The City of Philadelphia has a lot of amazing attractions, including an excellent zoo. One thing it does not have is an aquarium (at least not since 1962, when the aquarium in Fairmont Park closed). For that, you have to go across the river to Camden, New Jersey. It's here that you will find what used to be the unoriginally-named New Jersey State Aquarium, now rebranded as Adventure Aquarium.
The biggest stars at Adventure - in just about every sense of the word - are the hippos. Adventure is one of two facilities in the northeast to still exhibit Nile hippos, and the only aquarium to do so. The hippos can be seen from above or underwater in a twilight gallery (leading to amazing close-up views), an interesting twist because I'd never seen a nocturnal display of these animals. Hippos in the wild are generally active at night, and I will admit that the hippos here were more active than any I'd seen at any other zoo. The land portion of the exhibit is shared with African crested porcupines, and when the hippos swim they do so amidst schools of beautiful African cichlids. It's an awesome exhibit, but the same time, I'm not positive how I feel about such large mammals in an indoor-only exhibit - it would be nice if they had an adjacent outdoor pen.
There are plenty of more traditional aquarium animals at Adventure as well. In the submarine-like Jules Verne Gallery, visitors travel down an ornate hallway to encounter denizens of the ocean depths, such as giant isopods, Pacific octopus, nautilus, sea dragons, and jellyfish. Up next is the shark, where a series of interactive exhibits introduce visitors to the ocean's most famed predators. The highlight here is the tunnel that leads through the tank patrolled by sandbar, sand tiger, and nurse sharks.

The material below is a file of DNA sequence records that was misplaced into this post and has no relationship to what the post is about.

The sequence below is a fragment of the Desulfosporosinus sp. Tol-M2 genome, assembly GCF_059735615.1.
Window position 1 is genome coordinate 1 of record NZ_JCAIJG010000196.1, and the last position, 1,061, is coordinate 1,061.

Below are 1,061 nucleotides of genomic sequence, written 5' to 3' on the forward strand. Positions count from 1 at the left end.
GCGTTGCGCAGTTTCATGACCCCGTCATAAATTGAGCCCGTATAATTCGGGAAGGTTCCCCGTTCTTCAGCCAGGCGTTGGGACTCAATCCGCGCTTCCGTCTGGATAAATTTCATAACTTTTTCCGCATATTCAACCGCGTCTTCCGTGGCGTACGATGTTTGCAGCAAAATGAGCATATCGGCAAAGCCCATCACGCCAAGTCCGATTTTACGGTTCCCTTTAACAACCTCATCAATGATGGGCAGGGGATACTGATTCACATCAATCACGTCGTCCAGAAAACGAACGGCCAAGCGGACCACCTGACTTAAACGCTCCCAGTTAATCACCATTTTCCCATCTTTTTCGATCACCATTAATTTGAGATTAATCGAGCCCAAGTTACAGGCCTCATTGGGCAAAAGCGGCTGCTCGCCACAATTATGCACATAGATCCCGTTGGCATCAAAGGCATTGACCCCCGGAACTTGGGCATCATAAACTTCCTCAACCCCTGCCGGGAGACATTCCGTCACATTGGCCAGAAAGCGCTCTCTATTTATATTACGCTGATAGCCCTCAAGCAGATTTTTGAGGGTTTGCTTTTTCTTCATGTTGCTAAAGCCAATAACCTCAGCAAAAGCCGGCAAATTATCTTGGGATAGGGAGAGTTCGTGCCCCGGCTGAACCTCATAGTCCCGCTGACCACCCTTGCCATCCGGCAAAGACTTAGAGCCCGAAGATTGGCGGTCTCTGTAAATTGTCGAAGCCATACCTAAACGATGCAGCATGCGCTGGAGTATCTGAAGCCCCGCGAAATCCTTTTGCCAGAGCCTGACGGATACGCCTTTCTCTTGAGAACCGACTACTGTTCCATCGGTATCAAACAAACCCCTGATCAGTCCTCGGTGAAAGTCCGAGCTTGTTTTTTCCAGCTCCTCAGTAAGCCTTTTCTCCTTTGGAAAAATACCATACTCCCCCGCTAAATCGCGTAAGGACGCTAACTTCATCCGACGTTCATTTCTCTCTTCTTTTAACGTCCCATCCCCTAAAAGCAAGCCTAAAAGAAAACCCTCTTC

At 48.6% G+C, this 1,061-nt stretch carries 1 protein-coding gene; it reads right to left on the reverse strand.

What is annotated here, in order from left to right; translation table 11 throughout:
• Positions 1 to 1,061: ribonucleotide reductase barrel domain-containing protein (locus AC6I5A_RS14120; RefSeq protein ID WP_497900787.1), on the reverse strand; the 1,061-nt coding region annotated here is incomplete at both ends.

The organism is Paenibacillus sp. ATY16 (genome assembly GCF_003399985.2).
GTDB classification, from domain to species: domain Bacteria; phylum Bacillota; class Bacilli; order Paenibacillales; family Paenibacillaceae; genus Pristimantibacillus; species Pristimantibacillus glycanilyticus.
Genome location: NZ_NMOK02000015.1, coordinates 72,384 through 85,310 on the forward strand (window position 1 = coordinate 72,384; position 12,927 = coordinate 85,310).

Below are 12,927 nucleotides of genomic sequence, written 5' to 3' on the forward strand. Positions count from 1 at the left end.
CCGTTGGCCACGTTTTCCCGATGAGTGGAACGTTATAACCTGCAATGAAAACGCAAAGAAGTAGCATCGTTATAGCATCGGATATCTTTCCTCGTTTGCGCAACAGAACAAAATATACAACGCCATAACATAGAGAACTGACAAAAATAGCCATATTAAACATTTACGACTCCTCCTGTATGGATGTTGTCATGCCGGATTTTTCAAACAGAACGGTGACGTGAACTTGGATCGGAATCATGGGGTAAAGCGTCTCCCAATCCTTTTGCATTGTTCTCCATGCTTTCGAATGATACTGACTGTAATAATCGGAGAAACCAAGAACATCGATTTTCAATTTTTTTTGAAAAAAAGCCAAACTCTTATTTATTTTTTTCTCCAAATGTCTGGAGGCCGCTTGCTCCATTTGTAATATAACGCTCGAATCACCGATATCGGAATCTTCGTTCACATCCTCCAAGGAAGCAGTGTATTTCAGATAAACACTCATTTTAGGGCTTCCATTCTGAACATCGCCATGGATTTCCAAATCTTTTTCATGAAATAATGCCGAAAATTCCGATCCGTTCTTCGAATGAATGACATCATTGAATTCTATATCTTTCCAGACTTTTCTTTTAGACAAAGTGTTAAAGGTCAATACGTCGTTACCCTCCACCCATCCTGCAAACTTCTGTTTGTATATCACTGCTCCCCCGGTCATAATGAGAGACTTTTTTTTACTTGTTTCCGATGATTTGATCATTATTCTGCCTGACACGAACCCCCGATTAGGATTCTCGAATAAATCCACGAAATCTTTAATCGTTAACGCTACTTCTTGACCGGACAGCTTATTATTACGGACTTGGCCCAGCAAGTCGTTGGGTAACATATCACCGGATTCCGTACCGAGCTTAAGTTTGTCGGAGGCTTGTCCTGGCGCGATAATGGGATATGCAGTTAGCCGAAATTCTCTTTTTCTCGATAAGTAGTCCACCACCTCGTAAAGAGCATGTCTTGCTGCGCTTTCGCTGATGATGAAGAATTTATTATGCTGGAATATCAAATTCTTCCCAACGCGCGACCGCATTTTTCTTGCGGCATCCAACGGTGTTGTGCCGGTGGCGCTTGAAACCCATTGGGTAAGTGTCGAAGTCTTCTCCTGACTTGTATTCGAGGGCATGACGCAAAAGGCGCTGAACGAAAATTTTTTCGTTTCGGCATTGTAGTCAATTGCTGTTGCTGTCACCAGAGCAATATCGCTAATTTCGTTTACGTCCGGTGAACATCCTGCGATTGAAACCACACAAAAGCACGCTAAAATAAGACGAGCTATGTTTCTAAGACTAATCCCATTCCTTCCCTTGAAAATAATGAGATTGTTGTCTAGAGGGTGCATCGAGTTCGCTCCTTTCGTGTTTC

More sharks can be seen in the Shipwreck display, which is home to the only great hammerhead shark on display in America, as well as zebra sharks, silky sharks, and bonnetheads. Green and loggerhead sea turtles join several other fish species in this tank as well. The sharks and turtles can be viewed from several vantage points (which is great, because it's a huge tank and animals are often out of view from one window or another), including an educational theater that faces the largest viewing window. A very different aquatic predator is found down the hallway, where Orinoco crocodiles are displayed, along with various Caribbean fish. Nearby, the aquarium's only outdoor exhibit displays a colony of African penguins. Special kid-themed galleries nearby focus on frogs and turtles.
There is a strong emphasis on interaction at Adventure Aquarium, and guests get many opportunities to meet the residents up close (and not just through glass). A series of touch tanks allows visitors to handle (under aquarist supervision) stingrays, horseshoe crabs, starfish, and even small sharks. Special behind-the-scenes encounters are also available, allowing special visitors to swim with sharks, care for penguins, or tour a sea turtle rehabilitation center. There are also constantly changing exhibits, including those without live animals - at the time of publishing, the new display is "Dinosaurs of the Deep", featuring models of prehistoric marine reptiles (none of which were actually dinosaurs, truth be told).
Like many American aquariums, Adventure is relatively new, opening its doors in 1993. Unlike many other presitgious aquariums, however, it opened to terrible reviews. The new aquarium doubled-down and reinvented itself, and the reviews of the newly redone facility have been fantastic. Unique animals, innovative exhibits, and lots of interaction have made Adventure Aquarium one of the most popular aquariums in the nation. Hopefully, its fortunes will continue to improve.